"You need to build buzz in your hometown before you go international." Many artists live by that mantra when they are starting their careers or giving advice to other artists. But just like all platitudes, this one can't be applied to every case. One huge exception to it is Todd Terry's illustrious career. The Brooklyn DJ applied Hip-Hop techniques to Dance music and quickly found that his penchant for House was appreciated more in England than New York. Then as his reputation started to precede him in the UK, he found a demand for his homecoming in the states. Now, he has a calendar fraught with performances around the world, releases on several labels, and his own labels to run--InHouse, SoundDesign, and Freeze Records.
Todd Terry had his start in music by producing Hip-Hop records for his friends. His friends rapped so he supplied the beats. But when Chicago House music made its way to the east coast, songs like Marshall Jefferson's “Move Your Body” (1986) got him hooked on House. He started producing House songs and shopping them around to labels, immediately finding success and releasing around 10 records his first year. His process started with recording reel to reel and then physically cutting and pasting the tape to edit his song, capturing the best parts and looping them. A majority of the sounds that he would use on his records were samples from other songs, be it from an unlabeled cassette from a friend or a well known record on the streets. He was one of the first House producers to piece together parts of other songs, namely acapellas and not just a drum line, into a new song. In a major way, he was adapting the Hip-Hop mentality of remixing something old into something new to fit Dance music.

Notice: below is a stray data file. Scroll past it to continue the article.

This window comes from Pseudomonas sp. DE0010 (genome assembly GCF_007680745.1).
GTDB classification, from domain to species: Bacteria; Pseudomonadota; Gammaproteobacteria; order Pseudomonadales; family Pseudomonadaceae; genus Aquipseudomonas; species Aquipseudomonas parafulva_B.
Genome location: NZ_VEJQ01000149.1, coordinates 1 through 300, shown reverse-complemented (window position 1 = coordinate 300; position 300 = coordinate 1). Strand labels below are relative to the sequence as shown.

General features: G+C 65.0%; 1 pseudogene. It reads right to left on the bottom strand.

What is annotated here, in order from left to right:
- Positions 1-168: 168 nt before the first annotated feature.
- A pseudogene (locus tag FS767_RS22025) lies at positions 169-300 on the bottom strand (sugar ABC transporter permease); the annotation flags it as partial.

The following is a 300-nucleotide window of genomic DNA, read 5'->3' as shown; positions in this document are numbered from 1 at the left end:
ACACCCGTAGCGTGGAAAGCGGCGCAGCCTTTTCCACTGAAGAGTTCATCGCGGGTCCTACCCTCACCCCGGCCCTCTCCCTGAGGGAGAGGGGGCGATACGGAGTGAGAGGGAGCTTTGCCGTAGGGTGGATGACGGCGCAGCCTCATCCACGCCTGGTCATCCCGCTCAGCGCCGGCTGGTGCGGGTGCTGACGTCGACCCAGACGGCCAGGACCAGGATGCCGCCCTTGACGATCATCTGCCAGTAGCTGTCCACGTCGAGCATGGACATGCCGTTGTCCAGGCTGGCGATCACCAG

Whether you know him as part of Masters At Work, Todd Terry All Stars, Swan Lake, Black Riot, Royal House, House of Gypsies, Soundesign, Gypsymen, Royal House, CLS, or just Todd Terry, the man has left an important and indelible mark on Dance music. Not only that, he also bridged a gap between House and Hip-Hop with his creative process and collaborations with artists like Jungle Brothers which yielded songs like "I'll House You." He continues to make new music with labels like Dim Mak, which make him as relevant as ever to new fans. Todd has been one to make music for the sake of it and never one to sacrifice his artistic integrity. Here's to a legend and future generations remembering him as such.